I should have cared. 

With a bright white light shining down on me, I yelped as the student nurse fumbled her way through placing the catheter. Alec squeezed my hand hard. The nurse guided the student through it while I regretted letting her anywhere near my vagina. Forget peeing. I’d have let my bladder burst if it meant getting her to stop. Finally, she got it, and my bladder released. The relief of emptying my bladder was nothing compared to the relief of seeing that woman leave my room.

At 4:30 am, 24 hours after we had left for the hospital, I awoke to pain I didn’t even know was possible. Two years prior, I’d had a nerve conduction study done on my legs. My nerves weren’t responding, so they turned the voltage up high, shocking me repeatedly for 45 minutes. I thought that would be the worst pain I’d ever have in my life. On that early morning in the hospital, I was proven wrong. The pain was so immense, so all-consuming, my brain had trouble processing the information. I turned my head to see Alec asleep on his cot.

“Alec?” I croaked, as if we were at home in our own bed, and I needed him to hand me the Ibuprofen. 

“Alec?” A little louder this time. 

“Alec?” Really starting to panic.

With sudden clarity, I remembered where I was and pressed the button on my bed to call a nurse. 

“Yes?” a voice crackled through the speaker.

“I-I need someone,” I began to cry. “I’m in so much pain.”

Alec was awake now. “What’s wrong?” he leaned over me, his face etched with concern.

“I don’t know,” I said, openly panicking now. “It hurts so bad!”

When the nurse entered the room, I was sobbing. My ankle felt so wrong. The pain was deep and shattering. I’d never felt anything like it. My nerve block had worn off, they told me. The cutting of skin, cartilage, and bone, the insertion of rods and screws. I felt it all now. While the nurses worked to figure out my pain dosage, my tears stopped, and I found myself in shock from the agony. I stared at the ceiling, unable to speak. I heard Alec somewhere above me, asking me if I was okay. I met his eyes, but I couldn’t respond. I was not okay. Finally, heavy painkillers were pushed into my IV, and the world began to swim away. For a couple of hours, I slept.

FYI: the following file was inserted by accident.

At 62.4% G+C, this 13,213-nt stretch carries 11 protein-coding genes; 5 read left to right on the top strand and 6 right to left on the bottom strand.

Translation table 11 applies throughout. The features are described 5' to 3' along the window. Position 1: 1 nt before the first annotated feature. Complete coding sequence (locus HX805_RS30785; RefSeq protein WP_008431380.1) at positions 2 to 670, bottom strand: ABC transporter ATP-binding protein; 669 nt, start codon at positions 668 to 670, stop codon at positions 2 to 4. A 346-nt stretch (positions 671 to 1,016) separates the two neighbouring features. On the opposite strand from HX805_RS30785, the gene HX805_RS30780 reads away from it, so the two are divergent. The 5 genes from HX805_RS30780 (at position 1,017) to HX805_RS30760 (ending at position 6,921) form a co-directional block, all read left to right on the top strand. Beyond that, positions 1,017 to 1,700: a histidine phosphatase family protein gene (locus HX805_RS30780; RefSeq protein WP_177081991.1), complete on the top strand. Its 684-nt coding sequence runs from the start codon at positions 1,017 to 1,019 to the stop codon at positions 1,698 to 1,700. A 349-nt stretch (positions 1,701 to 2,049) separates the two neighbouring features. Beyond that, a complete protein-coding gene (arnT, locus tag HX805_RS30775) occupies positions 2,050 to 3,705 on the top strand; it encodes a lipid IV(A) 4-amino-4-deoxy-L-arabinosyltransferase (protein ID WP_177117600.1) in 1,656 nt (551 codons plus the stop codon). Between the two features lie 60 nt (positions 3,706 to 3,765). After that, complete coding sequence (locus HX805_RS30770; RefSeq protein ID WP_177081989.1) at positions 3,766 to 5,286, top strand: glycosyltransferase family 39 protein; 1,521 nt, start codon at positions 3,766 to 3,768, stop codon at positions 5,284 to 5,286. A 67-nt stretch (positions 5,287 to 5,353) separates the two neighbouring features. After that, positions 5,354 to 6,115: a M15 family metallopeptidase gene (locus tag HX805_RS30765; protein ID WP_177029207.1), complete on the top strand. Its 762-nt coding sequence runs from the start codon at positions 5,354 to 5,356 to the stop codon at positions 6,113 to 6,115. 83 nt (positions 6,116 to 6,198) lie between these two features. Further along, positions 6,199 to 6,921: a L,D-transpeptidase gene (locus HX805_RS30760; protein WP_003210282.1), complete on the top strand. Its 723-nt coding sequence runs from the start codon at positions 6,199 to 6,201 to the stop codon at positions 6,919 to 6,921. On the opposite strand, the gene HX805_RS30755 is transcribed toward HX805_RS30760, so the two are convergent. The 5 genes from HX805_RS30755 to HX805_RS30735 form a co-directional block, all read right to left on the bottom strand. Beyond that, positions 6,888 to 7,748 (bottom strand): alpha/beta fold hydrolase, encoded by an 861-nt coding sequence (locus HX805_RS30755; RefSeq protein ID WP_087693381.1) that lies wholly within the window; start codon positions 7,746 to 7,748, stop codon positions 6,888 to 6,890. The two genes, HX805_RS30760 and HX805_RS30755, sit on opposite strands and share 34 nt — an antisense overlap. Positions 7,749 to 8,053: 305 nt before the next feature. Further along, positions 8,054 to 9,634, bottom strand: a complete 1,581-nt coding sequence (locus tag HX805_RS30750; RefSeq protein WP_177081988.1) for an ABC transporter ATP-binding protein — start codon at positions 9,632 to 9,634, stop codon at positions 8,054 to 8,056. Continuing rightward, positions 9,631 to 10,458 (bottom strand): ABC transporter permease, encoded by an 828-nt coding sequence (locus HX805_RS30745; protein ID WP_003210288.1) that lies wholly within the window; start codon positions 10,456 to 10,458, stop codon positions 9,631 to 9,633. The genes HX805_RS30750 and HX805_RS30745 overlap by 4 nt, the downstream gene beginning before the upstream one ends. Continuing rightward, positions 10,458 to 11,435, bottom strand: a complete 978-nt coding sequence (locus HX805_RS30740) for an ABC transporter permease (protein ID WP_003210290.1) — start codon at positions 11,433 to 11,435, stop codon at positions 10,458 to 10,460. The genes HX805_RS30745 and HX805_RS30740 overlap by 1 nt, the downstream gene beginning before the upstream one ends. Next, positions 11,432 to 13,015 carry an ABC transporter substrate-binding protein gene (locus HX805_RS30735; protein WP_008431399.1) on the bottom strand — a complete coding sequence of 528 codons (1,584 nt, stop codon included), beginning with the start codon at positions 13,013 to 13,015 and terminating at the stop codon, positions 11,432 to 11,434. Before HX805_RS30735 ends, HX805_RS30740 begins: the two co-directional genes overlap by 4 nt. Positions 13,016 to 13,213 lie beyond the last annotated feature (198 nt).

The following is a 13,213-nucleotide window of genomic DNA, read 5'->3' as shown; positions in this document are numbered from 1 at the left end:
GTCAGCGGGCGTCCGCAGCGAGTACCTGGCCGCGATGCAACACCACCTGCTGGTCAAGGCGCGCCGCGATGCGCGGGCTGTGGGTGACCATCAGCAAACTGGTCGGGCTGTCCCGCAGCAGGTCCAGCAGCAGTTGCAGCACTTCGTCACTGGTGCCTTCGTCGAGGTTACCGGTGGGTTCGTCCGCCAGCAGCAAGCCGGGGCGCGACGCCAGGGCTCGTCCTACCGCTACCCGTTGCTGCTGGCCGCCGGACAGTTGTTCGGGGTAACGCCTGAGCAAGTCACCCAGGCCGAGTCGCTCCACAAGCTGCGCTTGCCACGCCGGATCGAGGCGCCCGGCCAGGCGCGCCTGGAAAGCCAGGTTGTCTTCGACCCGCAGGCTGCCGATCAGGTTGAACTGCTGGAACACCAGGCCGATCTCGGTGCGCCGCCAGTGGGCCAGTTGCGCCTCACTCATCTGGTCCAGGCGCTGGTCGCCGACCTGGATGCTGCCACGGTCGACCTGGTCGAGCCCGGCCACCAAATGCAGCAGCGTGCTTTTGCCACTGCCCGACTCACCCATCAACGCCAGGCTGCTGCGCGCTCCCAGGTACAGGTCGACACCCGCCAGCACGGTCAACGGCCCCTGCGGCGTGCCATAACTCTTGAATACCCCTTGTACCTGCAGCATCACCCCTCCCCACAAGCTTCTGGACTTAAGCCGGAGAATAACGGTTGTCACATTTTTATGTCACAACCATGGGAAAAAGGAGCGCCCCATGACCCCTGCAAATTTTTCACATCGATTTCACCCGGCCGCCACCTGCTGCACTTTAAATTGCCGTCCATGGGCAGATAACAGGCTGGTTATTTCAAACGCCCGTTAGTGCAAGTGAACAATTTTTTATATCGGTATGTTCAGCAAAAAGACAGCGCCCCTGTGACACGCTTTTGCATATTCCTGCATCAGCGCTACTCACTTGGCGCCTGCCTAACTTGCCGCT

“I think you should stay here at least another night,” Dr. Szatkowski told me later that morning, standing at the end of my hospital bed. “What you’re experiencing is called rebound pain.” He went on to explain that when a nerve block wears off, your body can go into hyperdrive, feeling all the pain at once. The plan for the day was to up my dosage of painkillers and get it under control. “Hang in there,” he told me before leaving the room, a phrase I’d hear from him often over the next nine months.

The day passed by in a drug-induced blur. My mom drove an hour to see me after work, her cold winter hand on my warm cheek a comfort I’ll cherish forever. Alec gathered food from the cafeteria, and asked often about my pain. Again, I couldn’t pee. Again, an ultrasound machine determined that I really, really had to go. I had a male nurse that night who gently asked if I was comfortable with him doing the catheter. If not, he could get one of the female nurses. Images of the student nurse flooded my mind. 

“No, no. You can do it!” I didn’t even feel it. 

I watched the Democratic Presidential Debate, in and out of consciousness, which I discovered to be the best way to watch a Democratic Presidential Debate. I slept for a few hours between temperature checks and medication distribution. By morning I felt ready to go home. My IVs and drains were removed,  my discharge paperwork prepared. There was only one thing standing in my way: I needed to be able to pee on my own. 

Alec helped me out of the hospital gown and into my sweats, no small feat given the giant cast on my leg. 

“Ready to go try?” he asked, bringing my wheelchair to the side of the bed.

“Yes,” I replied as I pushed the button on my bed to sit up. Alec lowered the railing and helped me gently swivel my legs over the side of the bed. Finally, I was sitting fully upright. I threw up immediately. Mercifully, there was a bucket nearby. After that false start, we tried again, and I safely transferred to my wheelchair, and then to the toilet. 

My leg dangled from the raised seat, my ankle throbbing angrily as I tried to go. Alec turned on a stream of water in the sink and stepped out. I closed my eyes and concentrated as hard as I could. Just pee. Pee and you get to go home and see your dog and sleep in your own bed. Just! Pee! Finally, a trickle. And then I was going. 

“It’s happening!” I yelled. I was the happiest toddler in the world.

While Alec went to pull our car around, a nurse handed me about a thousand prescriptions and instructions. Painkillers, antibiotics, calcium supplements, blood thinners, stool softeners, and more. I put them all in my bag to make sense of later. I was wheeled down and loaded into the back of the car, and after a brutal, cramped hour, I was home. My mom had snuck in and left balloons, flowers, and Hershey kisses on my coffee table. I smiled at a room that was absent of beeping machines and the smell of antiseptic. Alec helped me get situated on the couch before leaving to pick up my array of medications and our dog.

I was truly alone for the first time in days. The pain was intense, but bearable for the moment, and I figured I was through the worst of it. Alec would be home with me for the next week until he went back to work, and I had plans to be back at work in a month. I had no idea that in the next two weeks, my recovery would take a disastrous turn, or that a mysterious virus I’d read about in December would change everything. I closed my eyes and slept.

Read Part Two